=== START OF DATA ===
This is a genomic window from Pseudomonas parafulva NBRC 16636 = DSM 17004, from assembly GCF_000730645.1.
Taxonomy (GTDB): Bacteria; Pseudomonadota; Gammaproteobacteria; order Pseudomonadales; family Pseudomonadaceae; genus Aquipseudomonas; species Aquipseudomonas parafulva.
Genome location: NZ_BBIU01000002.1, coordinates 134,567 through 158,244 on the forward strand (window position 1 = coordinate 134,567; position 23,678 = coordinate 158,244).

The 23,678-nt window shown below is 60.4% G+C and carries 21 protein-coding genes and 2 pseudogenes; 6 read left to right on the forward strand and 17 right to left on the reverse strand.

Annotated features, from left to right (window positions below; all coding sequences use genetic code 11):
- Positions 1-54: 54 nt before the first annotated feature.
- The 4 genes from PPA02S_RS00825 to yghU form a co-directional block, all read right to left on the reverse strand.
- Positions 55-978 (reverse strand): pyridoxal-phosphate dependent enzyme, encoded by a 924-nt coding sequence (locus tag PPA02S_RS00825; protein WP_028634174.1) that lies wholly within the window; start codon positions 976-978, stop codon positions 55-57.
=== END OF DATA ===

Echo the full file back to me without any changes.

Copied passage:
This is a genomic window from Pseudomonas parafulva NBRC 16636 = DSM 17004, from assembly GCF_000730645.1.
Taxonomy (GTDB): Bacteria; Pseudomonadota; Gammaproteobacteria; order Pseudomonadales; family Pseudomonadaceae; genus Aquipseudomonas; species Aquipseudomonas parafulva.
Genome location: NZ_BBIU01000002.1, coordinates 134,567 through 158,244 on the forward strand (window position 1 = coordinate 134,567; position 23,678 = coordinate 158,244).

The 23,678-nt window shown below is 60.4% G+C and carries 21 protein-coding genes and 2 pseudogenes; 6 read left to right on the forward strand and 17 right to left on the reverse strand.

Annotated features, from left to right (window positions below; all coding sequences use genetic code 11):
- Positions 1-54: 54 nt before the first annotated feature.
- The 4 genes from PPA02S_RS00825 to yghU form a co-directional block, all read right to left on the reverse strand.
- Positions 55-978 (reverse strand): pyridoxal-phosphate dependent enzyme, encoded by a 924-nt coding sequence (locus tag PPA02S_RS00825; protein WP_028634174.1) that lies wholly within the window; start codon positions 976-978, stop codon positions 55-57.